On the last day of November and just before every theatre in the country is taken over by pantomime, Sale's Waterside Arts Theatre played host to Junior Stage 80's production of Lionel Bart's musical adaptation of the Dickens classic, Oliver Twist.
The longevity of this Musical is really quite phenomenal, and I am sure Bart himself never thought that it would still be going strong now when it was premiered in 1960. And yet, it is still a perennial favourite for societies up and down the country, despite it requiring some very talented character actors both juvenile and adult to carry it off properly.
The show was somewhat late starting this evening which never really puts me in a good frame of mind when this happens without explanation or apology, however, hearing a voice-over of Fagin introducing the show and doing the usual phone switch-off speech in character was actually quite a nice touch, and the set looked really rather impressive too. It showed us a London backdrop, with a large wooden and brick bridge at the back with two archways underneath, and smaller bridges either side, with a floor space at the front with trestle tables and benches. It afforded three different heights, and as the boys marched on to the opening number these levels were utilised superbly making some lovely pictures.
The problem was that this was the set for the entire Musical, and with only a token addition of a side flat on a dolly or a small table and chair we were given countless other scenes with this omnipresent. For me, that just fell a little flat. Such an impressive and realistic structure pitted against an almost Brechtian use of set and scenery for the other scenes didn't seem to gel somehow.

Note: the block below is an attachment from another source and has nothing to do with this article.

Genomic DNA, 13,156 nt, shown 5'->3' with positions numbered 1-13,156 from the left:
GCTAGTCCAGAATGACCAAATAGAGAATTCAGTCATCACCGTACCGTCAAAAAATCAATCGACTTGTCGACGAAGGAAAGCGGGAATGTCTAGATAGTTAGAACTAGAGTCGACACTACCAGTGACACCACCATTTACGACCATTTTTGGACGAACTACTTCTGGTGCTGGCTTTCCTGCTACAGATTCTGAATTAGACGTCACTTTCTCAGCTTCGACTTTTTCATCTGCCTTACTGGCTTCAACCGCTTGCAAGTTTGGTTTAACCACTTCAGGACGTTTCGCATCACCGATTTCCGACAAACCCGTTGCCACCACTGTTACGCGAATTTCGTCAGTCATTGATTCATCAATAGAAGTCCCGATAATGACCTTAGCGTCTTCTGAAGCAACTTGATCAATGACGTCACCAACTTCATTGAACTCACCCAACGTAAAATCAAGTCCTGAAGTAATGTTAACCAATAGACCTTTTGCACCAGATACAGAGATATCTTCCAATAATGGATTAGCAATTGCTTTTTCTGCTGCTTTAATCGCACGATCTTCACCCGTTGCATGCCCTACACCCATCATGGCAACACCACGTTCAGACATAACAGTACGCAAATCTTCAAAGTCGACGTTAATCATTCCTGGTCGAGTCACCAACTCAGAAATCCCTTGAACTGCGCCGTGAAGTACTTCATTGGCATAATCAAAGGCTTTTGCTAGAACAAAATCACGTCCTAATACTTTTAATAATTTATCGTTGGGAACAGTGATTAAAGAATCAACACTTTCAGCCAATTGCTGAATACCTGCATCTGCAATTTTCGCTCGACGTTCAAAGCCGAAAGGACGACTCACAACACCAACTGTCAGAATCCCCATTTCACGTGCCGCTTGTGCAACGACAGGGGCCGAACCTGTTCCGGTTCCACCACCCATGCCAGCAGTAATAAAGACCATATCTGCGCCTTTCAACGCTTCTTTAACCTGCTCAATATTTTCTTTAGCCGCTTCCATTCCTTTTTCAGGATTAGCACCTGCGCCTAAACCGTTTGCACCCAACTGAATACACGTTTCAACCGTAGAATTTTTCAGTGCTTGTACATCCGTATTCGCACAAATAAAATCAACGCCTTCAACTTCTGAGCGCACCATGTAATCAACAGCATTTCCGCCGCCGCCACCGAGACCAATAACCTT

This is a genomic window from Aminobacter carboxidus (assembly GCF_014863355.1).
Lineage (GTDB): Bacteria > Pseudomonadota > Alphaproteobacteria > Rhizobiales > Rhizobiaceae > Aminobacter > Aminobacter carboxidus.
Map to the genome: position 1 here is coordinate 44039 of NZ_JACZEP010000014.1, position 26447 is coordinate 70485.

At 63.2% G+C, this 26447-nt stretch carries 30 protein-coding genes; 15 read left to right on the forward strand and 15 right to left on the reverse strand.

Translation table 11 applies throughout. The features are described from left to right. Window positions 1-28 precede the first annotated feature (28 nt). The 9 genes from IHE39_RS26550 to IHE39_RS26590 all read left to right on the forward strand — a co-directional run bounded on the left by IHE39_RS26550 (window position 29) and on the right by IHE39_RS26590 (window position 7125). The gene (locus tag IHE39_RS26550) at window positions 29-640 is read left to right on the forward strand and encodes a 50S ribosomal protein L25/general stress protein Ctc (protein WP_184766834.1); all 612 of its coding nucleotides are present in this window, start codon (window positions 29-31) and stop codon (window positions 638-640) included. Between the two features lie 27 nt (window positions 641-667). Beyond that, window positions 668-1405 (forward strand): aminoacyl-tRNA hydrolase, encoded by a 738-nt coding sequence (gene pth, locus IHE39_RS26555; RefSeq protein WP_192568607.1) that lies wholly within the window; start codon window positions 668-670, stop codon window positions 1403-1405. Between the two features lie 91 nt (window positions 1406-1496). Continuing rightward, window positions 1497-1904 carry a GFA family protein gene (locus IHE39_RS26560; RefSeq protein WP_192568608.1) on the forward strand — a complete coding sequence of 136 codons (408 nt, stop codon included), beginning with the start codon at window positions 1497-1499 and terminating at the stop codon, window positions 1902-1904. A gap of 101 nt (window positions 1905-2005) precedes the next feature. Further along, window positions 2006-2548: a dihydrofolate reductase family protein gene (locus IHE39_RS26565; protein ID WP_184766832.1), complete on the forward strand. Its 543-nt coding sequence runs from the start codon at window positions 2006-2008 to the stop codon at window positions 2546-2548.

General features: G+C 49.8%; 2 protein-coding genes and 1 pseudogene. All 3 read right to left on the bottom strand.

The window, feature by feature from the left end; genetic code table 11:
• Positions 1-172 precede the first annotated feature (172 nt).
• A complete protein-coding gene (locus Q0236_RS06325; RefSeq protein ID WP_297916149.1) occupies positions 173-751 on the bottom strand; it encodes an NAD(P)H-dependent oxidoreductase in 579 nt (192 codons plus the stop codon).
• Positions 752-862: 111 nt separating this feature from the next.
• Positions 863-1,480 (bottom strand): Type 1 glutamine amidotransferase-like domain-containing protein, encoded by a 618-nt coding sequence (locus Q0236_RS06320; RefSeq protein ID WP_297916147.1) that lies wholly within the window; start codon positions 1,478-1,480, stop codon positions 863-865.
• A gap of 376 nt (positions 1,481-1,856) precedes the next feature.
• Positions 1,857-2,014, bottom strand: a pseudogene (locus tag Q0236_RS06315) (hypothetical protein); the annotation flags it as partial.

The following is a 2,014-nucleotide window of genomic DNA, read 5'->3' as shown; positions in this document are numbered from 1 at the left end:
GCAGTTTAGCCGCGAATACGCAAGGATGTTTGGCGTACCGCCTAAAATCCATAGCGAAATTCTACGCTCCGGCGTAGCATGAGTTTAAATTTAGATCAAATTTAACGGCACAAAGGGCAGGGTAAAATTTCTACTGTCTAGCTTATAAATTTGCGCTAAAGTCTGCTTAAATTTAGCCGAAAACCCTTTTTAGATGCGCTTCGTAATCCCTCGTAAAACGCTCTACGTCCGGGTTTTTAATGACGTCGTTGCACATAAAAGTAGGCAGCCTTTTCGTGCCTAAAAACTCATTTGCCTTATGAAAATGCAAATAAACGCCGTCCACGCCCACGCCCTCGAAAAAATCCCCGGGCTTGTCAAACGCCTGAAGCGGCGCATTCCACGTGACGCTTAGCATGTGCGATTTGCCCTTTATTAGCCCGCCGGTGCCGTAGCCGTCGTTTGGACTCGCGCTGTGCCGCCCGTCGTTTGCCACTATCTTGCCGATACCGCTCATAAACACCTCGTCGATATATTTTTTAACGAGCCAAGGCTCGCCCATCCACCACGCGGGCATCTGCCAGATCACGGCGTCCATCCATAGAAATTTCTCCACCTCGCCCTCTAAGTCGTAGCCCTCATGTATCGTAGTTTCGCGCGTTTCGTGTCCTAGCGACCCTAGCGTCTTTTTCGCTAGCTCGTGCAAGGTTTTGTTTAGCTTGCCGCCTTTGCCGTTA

However, that I realise is simply a personal choice, and so let's move on to the performers. 11- year old Jason Goldman took the title role, and proved to be a very angelic and righteous Oliver. A lovely singing voice too (although the sound levels were not right and his mic had been turned too high!) and a definite crowd pleaser. Playing opposite him, an older and wiser 15 year old Mark Jacobs as The Artful Dodger, and he really made the role his, enjoying every minute of it. The other youngster to impress was Alex Waxman as Bet. It's a small and almost insignificant role but her acting and singing were excellent.
Among the adult actors then, in general the standard was very high indeed, and some lovely characterisations came through, even from those who have minor roles, such a Mr and Mrs. Sowerberry (Andrew Farley and Jude Moryoussef). And Heather Bowan's Widow Corney owed more than a hat-nod to Angela Lansbury.
Nancy was played by Debbie Hilton, and she simply commanded the stage on her every entrance. A real and likeable performance with some very plaintive and emotive singing. But the show was almost stolen by Jeremy Kay, enjoying every second as the aging kind-hearted thief with a conscience, Fagin. Obviously, a consummate performer, Kay's portrayal owed much to those who have gone before him, but there was also much there that belonged to Kay too and I really enjoyed this interpretation of the role.
The ensemble of both older and younger society members were all solid and well directed; and with a live band at the side of the stage, lead by Marilyn Blank, playing some of the most tuneful and accurate music I have heard from an Amateur company's band in quite a long while, this was a highly enjoyable and very professionally produced production. I have never come across this society before, but I will certainly be very keen to see what they have in store for us in 2017.
Reviewer: Mark Dee
Reviewed: 30th November 2016